5500 Preparer's Manual for 2012 Plan Years
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From Spencer's Benefits Reports: Participants who had been cashed out of 401(k) plans still could pursue their claims that the plan sponsors had breached their fiduciary duties under ERISA by imprudently investing in mutual funds. This was the decision of the Fourth Circuit U.S. Court of Appeals in In re Mutual Funds Investment Litigation (No. 06-2003).
The plaintiffs in the case are former employees who had maintained accounts under 401(k) plans sponsored by their employers. Upon their termination of employment, all of the plaintiffs had received lump sum distributions of their vested benefits in their respective 401(k) plan accounts.
In a class action lawsuit filed in the U.S. District Court for the District of Maryland, the plaintiffs alleged that the fiduciaries of their respective 401(k) plans had breached their fiduciary duties under ERISA based on the fiduciaries’ knowledge that the mutual funds offered by the plan allowed investors to practice “market timing.” The plaintiffs sued the fiduciaries under ERISA Secs. 502(a)(2) and 409(a), which permit a derivative action to be brought by a retirement plan “participant” on behalf of the plan to obtain recovery for losses sustained by the plan because of breaches of fiduciary duties. However, the district court dismissed the plaintiffs’ claims, holding that the plaintiffs did not fall within the class of individuals authorized to sue under ERISA Sec. 502(a)(2) because they had been cashed out of the plans and thus were no longer seeking “benefits.” The plaintiffs appealed, and the Fourth Circuit reinstated their claims.
In rendering its decision, the Fourth Circuit initially explained, “Before these employees had been paid the value of their accounts in the defined contribution plans, the plans had invested in various mutual funds that allowed investors to practice a form of arbitrage known as market timing, in which investors move in and out of the funds to take advantage of the temporary differentials between the mutual funds’ daily-calculated net asset value (NAV) and the market price of the component stocks during the course of a day. Not only does market timing favor the market timers at the expense of long-term investors in mutual funds, it also increases the funds’ costs and impairs investment performance. Market timing can harm mutual fund investors by causing mutual funds to manage their portfolios in a manner that is disadvantageous to long-term shareholders.”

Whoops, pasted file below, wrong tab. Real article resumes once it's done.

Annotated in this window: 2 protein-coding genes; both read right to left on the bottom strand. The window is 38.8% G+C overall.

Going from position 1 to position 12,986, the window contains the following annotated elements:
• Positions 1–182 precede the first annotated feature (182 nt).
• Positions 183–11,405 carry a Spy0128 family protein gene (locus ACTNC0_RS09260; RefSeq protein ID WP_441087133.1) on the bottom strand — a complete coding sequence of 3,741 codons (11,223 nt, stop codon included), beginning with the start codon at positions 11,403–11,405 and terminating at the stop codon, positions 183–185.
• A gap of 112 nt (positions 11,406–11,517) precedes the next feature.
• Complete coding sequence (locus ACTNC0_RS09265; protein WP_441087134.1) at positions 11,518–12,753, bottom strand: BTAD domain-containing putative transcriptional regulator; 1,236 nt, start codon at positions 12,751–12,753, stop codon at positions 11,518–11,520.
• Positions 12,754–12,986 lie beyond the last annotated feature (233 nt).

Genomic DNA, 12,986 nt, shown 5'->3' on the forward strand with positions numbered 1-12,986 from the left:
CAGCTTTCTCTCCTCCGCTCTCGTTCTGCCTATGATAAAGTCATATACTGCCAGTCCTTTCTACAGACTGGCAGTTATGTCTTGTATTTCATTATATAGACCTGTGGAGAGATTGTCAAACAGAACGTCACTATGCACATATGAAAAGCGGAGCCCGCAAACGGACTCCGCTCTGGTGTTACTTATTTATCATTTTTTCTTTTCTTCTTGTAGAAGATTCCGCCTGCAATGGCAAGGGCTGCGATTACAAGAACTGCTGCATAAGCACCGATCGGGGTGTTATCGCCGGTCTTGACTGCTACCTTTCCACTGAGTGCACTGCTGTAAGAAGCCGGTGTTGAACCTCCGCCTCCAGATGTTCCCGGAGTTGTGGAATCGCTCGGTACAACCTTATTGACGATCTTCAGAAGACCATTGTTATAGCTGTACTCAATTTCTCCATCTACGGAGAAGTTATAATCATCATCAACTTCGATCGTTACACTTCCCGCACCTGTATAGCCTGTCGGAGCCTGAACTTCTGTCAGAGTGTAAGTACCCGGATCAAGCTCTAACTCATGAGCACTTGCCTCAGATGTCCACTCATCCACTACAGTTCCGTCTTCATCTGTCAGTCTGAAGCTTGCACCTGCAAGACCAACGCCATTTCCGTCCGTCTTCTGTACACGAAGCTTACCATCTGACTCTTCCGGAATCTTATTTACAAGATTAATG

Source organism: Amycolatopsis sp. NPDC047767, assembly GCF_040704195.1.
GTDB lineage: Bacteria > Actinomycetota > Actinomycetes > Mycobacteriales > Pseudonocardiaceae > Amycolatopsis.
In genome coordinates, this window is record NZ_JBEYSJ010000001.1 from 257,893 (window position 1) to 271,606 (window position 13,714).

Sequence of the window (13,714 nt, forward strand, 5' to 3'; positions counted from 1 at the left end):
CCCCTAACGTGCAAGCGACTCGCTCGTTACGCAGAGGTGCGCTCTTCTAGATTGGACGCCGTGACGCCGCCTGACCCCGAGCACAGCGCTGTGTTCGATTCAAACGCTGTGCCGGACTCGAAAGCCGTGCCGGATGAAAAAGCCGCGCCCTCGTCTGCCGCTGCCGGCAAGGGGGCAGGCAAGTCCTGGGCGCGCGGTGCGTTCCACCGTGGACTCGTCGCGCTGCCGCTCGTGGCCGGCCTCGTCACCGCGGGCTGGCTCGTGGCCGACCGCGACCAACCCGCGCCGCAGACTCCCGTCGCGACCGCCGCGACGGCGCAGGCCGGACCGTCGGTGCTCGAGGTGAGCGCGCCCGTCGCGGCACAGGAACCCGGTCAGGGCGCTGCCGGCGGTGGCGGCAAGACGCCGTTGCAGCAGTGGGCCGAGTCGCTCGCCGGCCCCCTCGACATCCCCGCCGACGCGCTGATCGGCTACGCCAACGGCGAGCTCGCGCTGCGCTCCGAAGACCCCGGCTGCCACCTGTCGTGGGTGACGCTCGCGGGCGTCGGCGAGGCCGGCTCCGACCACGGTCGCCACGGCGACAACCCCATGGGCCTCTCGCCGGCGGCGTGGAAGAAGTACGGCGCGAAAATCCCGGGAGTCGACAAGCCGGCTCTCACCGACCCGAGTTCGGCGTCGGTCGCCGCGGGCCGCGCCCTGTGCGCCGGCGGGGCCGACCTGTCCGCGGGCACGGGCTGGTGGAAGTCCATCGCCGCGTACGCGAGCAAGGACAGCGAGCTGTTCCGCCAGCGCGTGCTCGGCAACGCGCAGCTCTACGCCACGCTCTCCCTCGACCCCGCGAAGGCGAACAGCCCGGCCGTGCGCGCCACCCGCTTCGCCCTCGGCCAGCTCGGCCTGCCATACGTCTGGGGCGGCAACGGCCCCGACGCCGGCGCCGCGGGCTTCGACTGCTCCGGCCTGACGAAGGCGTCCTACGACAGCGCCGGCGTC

According to the Fourth Circuit, “ERISA section 502(a)(2) provides that ‘a participant’ may bring a civil action against fiduciaries for breaches of their duties as articulated in ERISA section 409(a). The ‘participant’ who may so sue is defined to be: any employee or former employee of an employer who is or may become eligible to receive a benefit of any type from an employee benefit plan which covers employees of such employer, or whose beneficiaries may be eligible to receive any such benefit.” (Emphasis in original.) The Fourth Circuit then cited the U.S. Supreme Court’s recent ruling in LaRue v. DeWolff, Boberg & Associates, Inc. (128 S. Ct. 1020), in which the Court held that ERISA authorized a cashed-out former employee to sue his former employer and the employer’s 401(k) plan for a breach of fiduciary duties that caused a loss in his individual plan account.
Quoting from the Supreme Court’s decision in LaRue, the Fourth Circuit concluded, “Misconduct by the administrators of a defined benefit plan will not affect an individual’s entitlement to a defined benefit unless it creates or enhances the risk of default by the entire plan. But in a defined contribution plan, the benefit is the participant’s interest in an individual account, and the misconduct need not threaten the solvency of the entire plan to reduce benefits below the amount that participants would otherwise receive. Although section 502(a)(2) does not provide a remedy for individual injuries distinct from plan injuries, that provision does authorize recovery for fiduciary breaches that impair the value of plan assets in a participant’s individual account. We believe that the holding in LaRue controls the outcome here.” Accordingly, the Fourth Circuit returned the plaintiffs’ ERISA claims to the district court for trial.
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